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Nonunion employers in the crosshairs

Many employers mistakenly believe that the National Labor Relations Act does not apply to their business because their employees are not represented by a union; however, most private-sector employers are covered by the NLRA. This past year, the National Labor Relations Board targeted nonunion employers more than ever, and some learned a painful lesson.

In 2012, the NLRB breathed new life into Section 7 of the NLRA, which provides that employees have the right “to engage in other concerted activities for the purpose of collective bargaining or other mutual aid or protection.” The NLRB has interpreted “concerted activity” to include employee actions for the purpose of benefiting a group of employees.

In June, the NLRB’s chairman, Mark Gaston Pearce, stated that Section 7 “is one of the best-kept secrets of the NLRA, and more important than ever.” This past year, the NLRB used Section 7 to scrutinize common and seemingly innocuous handbook policies in nonunion workplaces, and launched a campaign to educate employees on Section 7 rights.

The NLRB’s dissection of mandatory arbitration agreements began in January 2012 with the case of DR Horton Inc. finding unlawful an arbitration agreement that precluded employees from filing joint, class or collective claims addressing wages, hours or other working conditions. The NLRB stated it is illegal to require employees to bring all claims on an individual basis because such a policy violates an employee’s right to engage in concerted activity.

In December, the NLRB broadened its analysis when it ruled in the case of Supply Technologies LLC and Teamsters Local 120 that an employer unlawfully fired 20 employees who refused to sign an arbitration agreement that, in the board’s view, precluded employees from filing charges with the board. The NLRB ordered the employees to be reinstated with back pay.

Employers should check their arbitration agreements to see whether they prohibit joint, class or collective claims, and consider revising agreements with these prohibitions.

This past February, the NLRB focused on at-will employment disclaimers. In the case of American Red Cross of Arizona, the employer required employees to sign an acknowledgment that stated the “at-will employment relationship cannot be amended, modified or altered in any way.” The board ruled the Red Cross’ disclaimer illegally required employees to relinquish rights to make efforts that could result in union representation.

However, in October, the NLRB’s general counsel issued a guidance memorandum explaining that some at-will employment disclaimers may be lawful so long as they do not require the employee to agree that the employment relationship cannot be changed. Employers are strongly encouraged to include an at-will disclaimer, but they should use language carefully written to avoid requiring employees to agree the at-will status cannot be altered.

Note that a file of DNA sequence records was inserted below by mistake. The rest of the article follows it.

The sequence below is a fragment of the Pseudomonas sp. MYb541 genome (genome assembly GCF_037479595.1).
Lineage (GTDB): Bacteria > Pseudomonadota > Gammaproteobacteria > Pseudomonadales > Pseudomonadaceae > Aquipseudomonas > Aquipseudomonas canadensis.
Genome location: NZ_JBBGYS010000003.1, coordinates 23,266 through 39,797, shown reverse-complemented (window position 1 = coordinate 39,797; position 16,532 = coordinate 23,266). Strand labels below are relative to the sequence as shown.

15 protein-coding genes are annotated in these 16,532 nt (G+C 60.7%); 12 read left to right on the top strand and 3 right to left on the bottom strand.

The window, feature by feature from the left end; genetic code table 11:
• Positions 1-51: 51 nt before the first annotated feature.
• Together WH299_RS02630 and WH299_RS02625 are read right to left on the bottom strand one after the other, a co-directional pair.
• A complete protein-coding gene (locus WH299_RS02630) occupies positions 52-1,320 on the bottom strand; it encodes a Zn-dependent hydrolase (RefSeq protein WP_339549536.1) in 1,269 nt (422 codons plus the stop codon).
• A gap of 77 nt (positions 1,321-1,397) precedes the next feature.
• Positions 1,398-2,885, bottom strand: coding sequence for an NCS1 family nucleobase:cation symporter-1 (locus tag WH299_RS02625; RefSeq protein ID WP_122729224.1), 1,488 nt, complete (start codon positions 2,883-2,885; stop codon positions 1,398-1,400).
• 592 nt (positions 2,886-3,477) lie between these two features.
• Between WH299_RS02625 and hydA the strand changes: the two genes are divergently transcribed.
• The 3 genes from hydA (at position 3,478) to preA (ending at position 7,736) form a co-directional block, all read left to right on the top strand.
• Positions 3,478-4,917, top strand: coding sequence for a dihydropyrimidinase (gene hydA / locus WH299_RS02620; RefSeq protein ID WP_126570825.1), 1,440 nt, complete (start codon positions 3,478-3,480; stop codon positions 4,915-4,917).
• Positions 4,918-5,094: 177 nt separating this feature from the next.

With the explosion of social media, the NLRB has focused attention on handbook provisions and policies limiting an employee’s use of social media. For several months in late 2011 and early 2012, the general counsel issued guidance on social media; however, in early September, Costco became one of the board’s first victims.

Costco had a policy prohibiting employees from posting statements that damaged the company’s or any person’s reputation on social media sites. The board ruled that employees could reasonably construe this rule as prohibiting the act of protesting Costco’s treatment of its employees, which is concerted activity.

Later in September, the NLRB issued another blow against social media policies, in the Knauz BMW case. An employee, on Facebook, posted critical comments about the company’s marketing event for a new product. The employer terminated him, in part, because the post violated the company’s policy prohibiting the use of language that injures the company’s image or reputation. Much like the Costco case, the NLRB found that the policy illegally restricted the employee’s right to communicate about the terms and conditions of his employment.

In December, the board ordered a nonunion employer to reinstate five employees with back pay after the employer fired them for bullying another employee through posts on Facebook. In this Hispanics United of Buffalo case, the victim criticized the work of five co-workers, and the co-workers posted harassing comments in response. The NLRB ruled that the responsive posts were protected in the same manner as comments made “around the water cooler.”

Going forward, employers should consider posts to be analogous to conversations during nonwork time outside of the workplace when considering the significance of posts as the basis for employment decisions.

In 2012, the NLRB initiated an educational campaign to reach nonunion employees. The board launched a public webpage that describes the rights of employees to act together for their mutual aid and protection, even if they are not in a union. The webpage includes summaries of cases where the board found that nonunion employees were unlawfully terminated for engaging in concerted activity. The webpage is an effort to expand the board’s enforcement of Section 7 rights.

The chief lesson from the board’s activity in 2012 is that all employers, whether union or nonunion, should review employee-related policies with an experienced labor lawyer. It is uncertain how far the board will go with Section 7 rights; however, one thing is certain – gone are the good days when nonunion employers could ignore the NLRA.

Kyle Abraham is an attorney with Barran Liebman LLP in Portland, Ore. He provides compliance advice to employers and represents management in employment law litigation. Contact him at 503-276-2132 or at kabraham@barran.com.

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